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ELECTRONIC ENTERTAINMENT : Gamers' Corner

Plot Carries the Play in 'Requiem'

May 10, 1999|AARON CURTISS

Few things fascinate us more than our fears. Perhaps that's why hell holds such morbid sway over our imaginations.

Whether the underworld is a lake of sulfurous fire, a sheet of ice or simply a locked room full of other people, it remains our greatest fear and darkest curiosity.

"Requiem: Avenging Angel" propagates a fairly traditional image of hell and purgatory. They are throbbing, almost intestinal caves where demons tear apart the flesh of the damned and the cries of eternal sufferers echo pathetically.

From this haunting start, "Requiem" for the PC whisks players through a first-person holy war between the forces of heaven and the minions of hell. Although a sadly average game in terms of play, "Requiem" makes up for many of its deficiencies with a story that borrows freely from Milton, Dante and the Bible.

The game is set in the 21st century, and casts a vision more apocalyptic than anything coming from the Y2K doomsayers. Seems that God decides creating human beings was not such a great idea after all--what with all the greed, stupidity and wanton behavior. Sounds like Los Angeles.

Anyway, these earthbound fleas eventually get their acts together sufficiently to build an intergalactic spaceship that threatens to open the heavens to anyone with the correct change. It's not such a great idea to angels with some of the most exclusive real estate in the universe.

So a contingent of them descends on Creation to destroy it. But they end up liking the power trip. Like Lucifer's angels at the beginning of time, these new Fallen infiltrate the living and twist society to their cruel ends. Watching this, God prepares to launch Armageddon.

But not before sending his angel Malachi to fight the Fallen.

Players begin the game as Malachi deep within the haunting corridors of Chaos. After he bursts through to Creation, Malachi's angelic powers disappear and the game becomes a fairly standard first-person shooter. Yet just as players will probably tire of some buggy control and predictable enemy moves, the plot twists just enough to drive forward.

Players can interact with others in the game, but the question-and-answer sequences are all scripted so it's impossible to ask the wrong question of the wrong person. It is possible to kill the wrong person, though.

Although Malachi enjoys some stellar powers--such as turning enemies to salt or unleashing a swarm of locusts--most of the action depends on standard weaponry such as pistols, rifles and shotguns. It's quite a sight to see an angel packing heat.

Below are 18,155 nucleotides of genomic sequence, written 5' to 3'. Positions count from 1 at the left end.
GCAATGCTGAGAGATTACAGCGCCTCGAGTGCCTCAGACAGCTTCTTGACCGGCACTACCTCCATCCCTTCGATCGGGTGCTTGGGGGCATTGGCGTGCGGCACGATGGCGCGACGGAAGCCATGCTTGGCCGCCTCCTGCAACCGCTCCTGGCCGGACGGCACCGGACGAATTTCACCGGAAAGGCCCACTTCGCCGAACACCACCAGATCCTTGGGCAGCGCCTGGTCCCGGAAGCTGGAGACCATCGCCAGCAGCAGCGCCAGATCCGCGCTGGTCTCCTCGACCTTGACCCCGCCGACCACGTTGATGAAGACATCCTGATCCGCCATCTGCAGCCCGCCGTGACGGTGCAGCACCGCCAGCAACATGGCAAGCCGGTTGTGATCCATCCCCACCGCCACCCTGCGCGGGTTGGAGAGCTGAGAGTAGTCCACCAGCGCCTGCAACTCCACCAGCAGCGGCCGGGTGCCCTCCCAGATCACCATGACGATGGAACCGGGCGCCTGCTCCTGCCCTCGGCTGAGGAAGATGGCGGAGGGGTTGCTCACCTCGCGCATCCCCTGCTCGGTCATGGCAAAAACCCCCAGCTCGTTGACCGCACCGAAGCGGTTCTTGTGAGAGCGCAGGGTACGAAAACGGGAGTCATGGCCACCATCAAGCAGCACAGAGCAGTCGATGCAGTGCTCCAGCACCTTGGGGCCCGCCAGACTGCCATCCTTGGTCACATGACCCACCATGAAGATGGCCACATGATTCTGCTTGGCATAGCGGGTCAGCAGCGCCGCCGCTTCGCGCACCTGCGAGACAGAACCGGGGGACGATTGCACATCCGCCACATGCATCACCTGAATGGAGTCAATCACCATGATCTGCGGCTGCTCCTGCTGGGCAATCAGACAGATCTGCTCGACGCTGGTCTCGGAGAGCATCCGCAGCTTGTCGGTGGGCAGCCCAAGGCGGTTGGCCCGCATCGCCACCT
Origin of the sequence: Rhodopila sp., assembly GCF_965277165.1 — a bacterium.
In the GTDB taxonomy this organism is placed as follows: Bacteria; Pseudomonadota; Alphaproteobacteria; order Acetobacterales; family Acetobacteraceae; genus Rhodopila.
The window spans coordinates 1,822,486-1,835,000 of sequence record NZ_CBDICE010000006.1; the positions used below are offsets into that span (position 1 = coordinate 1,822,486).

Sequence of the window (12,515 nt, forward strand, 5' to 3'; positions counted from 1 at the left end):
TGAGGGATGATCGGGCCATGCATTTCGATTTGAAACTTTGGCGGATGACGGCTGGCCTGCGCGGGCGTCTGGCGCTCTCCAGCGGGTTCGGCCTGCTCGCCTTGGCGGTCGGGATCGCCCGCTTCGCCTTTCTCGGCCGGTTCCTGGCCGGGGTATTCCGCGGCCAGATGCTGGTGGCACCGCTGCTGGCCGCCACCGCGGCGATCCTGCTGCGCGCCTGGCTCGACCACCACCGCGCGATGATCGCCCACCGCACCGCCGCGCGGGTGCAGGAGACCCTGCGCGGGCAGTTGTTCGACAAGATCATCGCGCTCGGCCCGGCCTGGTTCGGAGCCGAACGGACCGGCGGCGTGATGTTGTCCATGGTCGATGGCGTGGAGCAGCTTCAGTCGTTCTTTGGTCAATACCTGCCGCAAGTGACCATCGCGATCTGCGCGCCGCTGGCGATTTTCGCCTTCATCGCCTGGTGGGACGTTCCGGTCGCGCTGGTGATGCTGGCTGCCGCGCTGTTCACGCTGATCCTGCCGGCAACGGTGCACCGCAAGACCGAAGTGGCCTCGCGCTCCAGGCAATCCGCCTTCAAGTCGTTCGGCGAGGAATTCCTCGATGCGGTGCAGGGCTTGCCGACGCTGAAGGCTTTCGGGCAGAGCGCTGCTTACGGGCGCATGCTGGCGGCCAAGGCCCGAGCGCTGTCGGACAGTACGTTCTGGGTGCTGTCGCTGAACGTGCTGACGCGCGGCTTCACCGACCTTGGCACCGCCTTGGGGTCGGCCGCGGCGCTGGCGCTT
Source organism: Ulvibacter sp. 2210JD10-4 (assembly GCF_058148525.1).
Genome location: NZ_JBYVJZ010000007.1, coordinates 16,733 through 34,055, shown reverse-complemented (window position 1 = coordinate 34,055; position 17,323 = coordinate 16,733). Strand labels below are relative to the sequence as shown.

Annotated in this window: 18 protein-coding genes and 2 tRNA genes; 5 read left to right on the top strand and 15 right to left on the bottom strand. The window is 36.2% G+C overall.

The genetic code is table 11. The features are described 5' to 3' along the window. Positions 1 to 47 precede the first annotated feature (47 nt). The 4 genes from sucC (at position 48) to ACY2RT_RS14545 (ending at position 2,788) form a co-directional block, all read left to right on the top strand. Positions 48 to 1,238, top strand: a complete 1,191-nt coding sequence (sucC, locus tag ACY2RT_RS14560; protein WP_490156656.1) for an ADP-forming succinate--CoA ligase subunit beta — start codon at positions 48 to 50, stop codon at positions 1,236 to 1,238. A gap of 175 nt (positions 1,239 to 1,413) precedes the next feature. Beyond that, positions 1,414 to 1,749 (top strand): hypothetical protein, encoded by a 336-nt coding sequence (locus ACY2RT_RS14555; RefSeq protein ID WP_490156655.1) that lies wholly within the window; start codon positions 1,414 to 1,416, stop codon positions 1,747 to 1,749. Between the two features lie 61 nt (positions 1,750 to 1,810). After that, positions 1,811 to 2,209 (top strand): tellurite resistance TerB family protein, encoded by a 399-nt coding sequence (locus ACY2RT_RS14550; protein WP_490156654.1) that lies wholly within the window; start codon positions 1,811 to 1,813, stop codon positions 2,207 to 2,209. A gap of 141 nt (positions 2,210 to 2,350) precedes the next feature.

One entertaining feature of "Requiem's" play is that many of its bad guys can be difficult to kill. It may take several shots, for instance, to silence a demon dog or a cyber fiend. More features like that, better control and a cleaning up of the edges and "Requiem" would have been heavenly. As it is, the game is more than competent.

"Requiem: Avenging Angel" requires a Pentium 166 with at least 32mb of RAM, but at these levels play will be sluggish at best.

Micro Machines 64 Turbo

It's disturbing to see how many real playtime activities have become usurped by virtual playtime activities. Every toy maker, it seems, has pumped out some product that, according to the marketing types, "extends" play to the computer or games console. I tend to think most of them are sorry surrogates for the originals.

For instance, I'd much rather build my own Lego creation with real bricks than pretend to build on a computer screen. And I'd much rather build tracks for toy cars than race a bunch of digital versions around a virtual course.

That's the object of "Micro Machines 64 Turbo," a takeoff on the popular miniature vehicles. For those unfamiliar with the toy, think half-sized Hot Wheels. I may be dating myself, but when I was a kid, the fun of toy cars was racing them around the kitchen floor and launching them off jumps made from whatever we could find around the house.

Apparently, the programmers of "Micro Machines 64 Turbo" felt the same way because the tracks are nifty reproductions of the kinds of courses kids build when they have to use their imaginations. Cars jump off hunks of cheese or propped-up playing cards. They can crash to the linoleum.

As a racing game, "Micro Machines" is not bad. Its top-down view is reminiscent of the earliest days of arcade car racers. The Nintendo 64's processor delivers all the zip one would expect and the control is tight.

Still, it's nowhere near the fun of laying all your cars out on the floor and putting them through their paces one at a time.

If "Micro Machines" is truly a digital extension of real-world fun, then it does a good job. But the big fear is that it will supplant, rather than extend, traditional play. And that's not good.

Sports Car GT

Electronic Arts knows how to publish great racers. Witness the Need for Speed series and the Road Rash franchise. So what gives with "Sports Car GT"?

A truly average racer, "Sports Car GT" offers many of the features fans of the genre expect these days: full racing seasons, the ability to customize and trade cars and realistic tracks.

Despite all that, the game falls flat. Been there. Done that.

*

Times staff writer Aaron Curtiss reviews video games every Monday in The Cutting Edge. To comment on a column or to suggest games for review, send e-mail to aaron.curtiss@latimes.com.

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